On 12 March 43-year-old Lucky Montero was kicked and beaten in the head and body by soldiers at a border checkpoint. He died 12 days later in Mbabane Government Hospital from medical complications arising from his injuries.

Policing and Human Rights -- Assessing southern African countries’ compliance with the SARPCCO Code of Conduct for Police Officials

Edited by Amanda Dissel & Cheryl Frank, African Policing Civilian Oversight Forum APCOF, 2012

ISBN: 978-1-920489-81-6

www.academia.edu/2293474/Policing_and_Human_Rights_Assessing_Southern_African_countries_compliance_with_the_SARPCCO

[accessed 25 March 2014]

[SWAZILAND] -- ARTICLE 4: TORTURE AND CRUEL, INHUMAN AND DEGRADING TREATMENT OR PUNISHMENT

No police official shall, under any circumstances, inflict, instigate, or tolerate any act of torture and other cruel, inhuman or degrading treatment or punishment of any person.

Allegations of torture and degrading treatment committed by the police continue to appear in the local press. In Mbabane, police were alleged to have tortured a 15-year-old boy after his mother had reported him for stealing SZL85. The boy alleges that he was beaten with a slasher (tool for cutting grass) and a knobkerrie (club) for five hours. While enduring this pain, he was told that instead of crying, he must count the strokes aloud for the police to hear. At some point he was threatened with a gun. Instead of being charged, the boy was physically assaulted and made to sit in a chair for thirty minutes before he was sent back home.  Amnesty International reported on the death of a political activist, Phumelela Mkhweli, who died after apparent assaults by the police after they arrested him. The US Department of State reported on many allegations of torture and ill-treatment by police during 2011, including ‘beatings and temporary suffocation, using a rubber tube tied around the face, nose, and mouth, or plastic bags over the head’.  No convictions or punishment of police officers for these offences was reported during the year.

The United Nations’ Country Team (UNCT) working on the UPR process noted that while the Constitution provided protection against inhuman and degrading treatment, there were allegations of the police using interrogation methods in contravention of this provision with some of them resulting in death. It also noted that there has been no successful case holding police responsible for brutality.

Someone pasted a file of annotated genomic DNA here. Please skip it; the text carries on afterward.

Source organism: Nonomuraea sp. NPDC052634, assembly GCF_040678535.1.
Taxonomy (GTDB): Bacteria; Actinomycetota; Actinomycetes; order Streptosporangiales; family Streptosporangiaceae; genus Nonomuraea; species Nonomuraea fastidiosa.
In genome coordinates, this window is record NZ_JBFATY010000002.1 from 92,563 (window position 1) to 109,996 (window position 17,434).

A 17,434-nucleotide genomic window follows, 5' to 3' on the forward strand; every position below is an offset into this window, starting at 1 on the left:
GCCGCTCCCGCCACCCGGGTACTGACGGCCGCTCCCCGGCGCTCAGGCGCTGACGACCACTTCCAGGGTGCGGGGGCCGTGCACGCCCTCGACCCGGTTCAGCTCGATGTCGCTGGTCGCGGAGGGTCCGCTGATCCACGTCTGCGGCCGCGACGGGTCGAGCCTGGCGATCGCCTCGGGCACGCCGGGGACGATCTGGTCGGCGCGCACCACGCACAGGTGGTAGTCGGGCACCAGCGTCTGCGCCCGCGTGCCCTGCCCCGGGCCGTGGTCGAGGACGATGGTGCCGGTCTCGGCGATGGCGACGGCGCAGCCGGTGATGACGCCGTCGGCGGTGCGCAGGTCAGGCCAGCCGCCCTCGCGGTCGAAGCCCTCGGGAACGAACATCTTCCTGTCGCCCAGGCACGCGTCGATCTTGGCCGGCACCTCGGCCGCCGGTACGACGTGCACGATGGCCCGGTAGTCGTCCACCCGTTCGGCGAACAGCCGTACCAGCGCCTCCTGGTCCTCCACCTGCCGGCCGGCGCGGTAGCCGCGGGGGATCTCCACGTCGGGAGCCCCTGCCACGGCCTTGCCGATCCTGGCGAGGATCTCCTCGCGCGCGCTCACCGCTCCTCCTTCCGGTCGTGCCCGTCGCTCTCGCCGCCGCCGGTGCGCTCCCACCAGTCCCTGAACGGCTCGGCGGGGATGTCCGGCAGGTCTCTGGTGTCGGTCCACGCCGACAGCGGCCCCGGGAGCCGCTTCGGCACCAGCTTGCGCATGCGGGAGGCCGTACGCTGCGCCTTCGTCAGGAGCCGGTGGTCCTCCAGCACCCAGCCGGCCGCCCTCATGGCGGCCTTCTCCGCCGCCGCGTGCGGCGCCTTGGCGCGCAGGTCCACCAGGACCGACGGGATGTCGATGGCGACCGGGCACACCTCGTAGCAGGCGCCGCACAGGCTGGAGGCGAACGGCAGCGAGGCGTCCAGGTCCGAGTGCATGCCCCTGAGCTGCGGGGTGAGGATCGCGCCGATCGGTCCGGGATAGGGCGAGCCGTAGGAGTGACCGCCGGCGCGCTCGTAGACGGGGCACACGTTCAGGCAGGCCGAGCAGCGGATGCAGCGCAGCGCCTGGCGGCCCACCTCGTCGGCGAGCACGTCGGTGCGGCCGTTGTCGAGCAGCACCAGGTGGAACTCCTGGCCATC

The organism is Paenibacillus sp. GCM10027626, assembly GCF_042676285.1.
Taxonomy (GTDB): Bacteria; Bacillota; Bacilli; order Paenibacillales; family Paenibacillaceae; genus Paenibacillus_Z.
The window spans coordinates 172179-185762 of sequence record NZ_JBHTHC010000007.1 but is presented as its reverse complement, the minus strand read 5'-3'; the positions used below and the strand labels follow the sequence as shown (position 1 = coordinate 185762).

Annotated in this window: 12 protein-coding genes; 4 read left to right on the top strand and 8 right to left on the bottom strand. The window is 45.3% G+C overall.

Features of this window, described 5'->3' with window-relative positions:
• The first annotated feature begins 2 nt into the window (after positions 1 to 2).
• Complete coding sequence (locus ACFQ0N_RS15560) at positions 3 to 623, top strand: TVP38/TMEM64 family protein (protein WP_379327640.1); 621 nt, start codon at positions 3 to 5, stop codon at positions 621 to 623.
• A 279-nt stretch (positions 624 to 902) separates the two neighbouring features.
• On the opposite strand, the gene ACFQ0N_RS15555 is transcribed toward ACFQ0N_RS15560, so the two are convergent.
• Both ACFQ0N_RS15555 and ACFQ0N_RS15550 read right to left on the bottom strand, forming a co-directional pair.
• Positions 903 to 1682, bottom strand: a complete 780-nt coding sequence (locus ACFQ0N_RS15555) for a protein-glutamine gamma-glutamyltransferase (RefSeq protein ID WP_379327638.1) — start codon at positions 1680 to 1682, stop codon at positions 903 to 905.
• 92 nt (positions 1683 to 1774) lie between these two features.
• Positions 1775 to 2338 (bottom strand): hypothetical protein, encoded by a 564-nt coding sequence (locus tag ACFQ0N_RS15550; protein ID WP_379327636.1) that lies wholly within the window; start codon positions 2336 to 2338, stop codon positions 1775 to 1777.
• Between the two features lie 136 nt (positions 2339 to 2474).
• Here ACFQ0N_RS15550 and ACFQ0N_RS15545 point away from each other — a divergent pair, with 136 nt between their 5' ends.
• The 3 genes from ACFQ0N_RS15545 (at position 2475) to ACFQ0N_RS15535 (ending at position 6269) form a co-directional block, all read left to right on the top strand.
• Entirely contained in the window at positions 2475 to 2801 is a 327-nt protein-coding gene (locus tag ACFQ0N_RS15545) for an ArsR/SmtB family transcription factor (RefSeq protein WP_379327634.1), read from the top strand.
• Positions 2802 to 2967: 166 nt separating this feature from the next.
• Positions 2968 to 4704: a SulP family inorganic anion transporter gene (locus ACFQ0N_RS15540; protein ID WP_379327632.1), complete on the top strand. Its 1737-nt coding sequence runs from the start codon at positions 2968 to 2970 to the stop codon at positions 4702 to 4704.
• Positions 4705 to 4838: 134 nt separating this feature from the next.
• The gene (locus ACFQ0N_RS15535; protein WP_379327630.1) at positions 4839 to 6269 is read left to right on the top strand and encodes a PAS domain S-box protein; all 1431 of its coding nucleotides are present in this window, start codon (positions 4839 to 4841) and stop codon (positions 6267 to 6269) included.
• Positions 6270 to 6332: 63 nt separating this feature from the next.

Human Rights Reports » 2005 Country Reports on Human Rights Practices

U.S. Dept of State Bureau of Democracy, Human Rights, and Labor, March 8, 2006

www.state.gov/g/drl/rls/hrrpt/2005/61595.htm

[accessed 1 February 2013]

TORTURE AND OTHER CRUEL, INHUMAN, OR DEGRADING TREATMENT OR PUNISHMENT – The law does not specifically prohibit such practices, although under the Prisons Act correctional facility officers may be prosecuted if they engage in such procedures; however, government officials employed them. Security forces used torture during interrogation and abused their authority by assaulting citizens and using excessive force in carrying out their duties.

There were credible reports that police beat criminal suspects and occasionally used the "tube" style of interrogation, in which police suffocate a suspect by using a rubber tube around a suspect's face and mouth. According to media reports, police also used the "Kentucky" method of interrogation, in which the arms and legs of a suspect are tied together and then the person is beaten. The government took no action against police or soldiers accused of abuse.

On May 10, a 16‑year‑old student was admitted to the hospital in critical condition after police detained and interrogated him for stealing a cell phone. He said that police squeezed his testicles during the interrogation. Majaha Dlamini sued a USDF member for a June 6 attack in which he sustained serious injuries on his testicles and open wounds on the back and hip. Stephen Thwala said that police suffocated him by the tube style of interrogation after his August 17 arrest for assaulting a policeman.

Freedom House Country Report - Political Rights: 7   Civil Liberties: 5   Status: Not Free

2009 Edition

www.freedomhouse.org/report/freedom-world/2009/swaziland

[accessed 1 February 2013]

According to the U.S. State Department, there were numerous incidents of police torture, beatings, and suspicious deaths in custody in 2008.Security forces generally operate with impunity. Inthe last four months of2008, the army was deployed to man checkpoints throughout the country due to unrest, and new army camps were set up in parts of northern Swaziland believed to be sympathetic to PUDEMO. Prisons are overcrowded, and inmates are subject to torture, beatings, rape, and a lack of sanitation. While the new constitution prohibits torture, the ban is not enforceable in court.

All material used herein reproduced under the fair use exception of 17 USC § 107 for noncommercial, nonprofit, and educational use.  PLEASE RESPECT COPYRIGHTS OF COMPONENT ARTICLES. 

Cite this webpage as: Patt, Prof. Martin, "Torture by Police, Forced Disappearance & Other Ill Treatment in the early years of the 21st Century- Swaziland", http://gvnet.com/torture/Swaziland.htm, [accessed <date>]

 

 

Torture in  [Swaziland]  [other countries]
Human Trafficking in  [Swaziland]  [other countries]
Street Children in  [Swaziland]  [other countries]
Child Prostitution in  [Swaziland]  [other countries]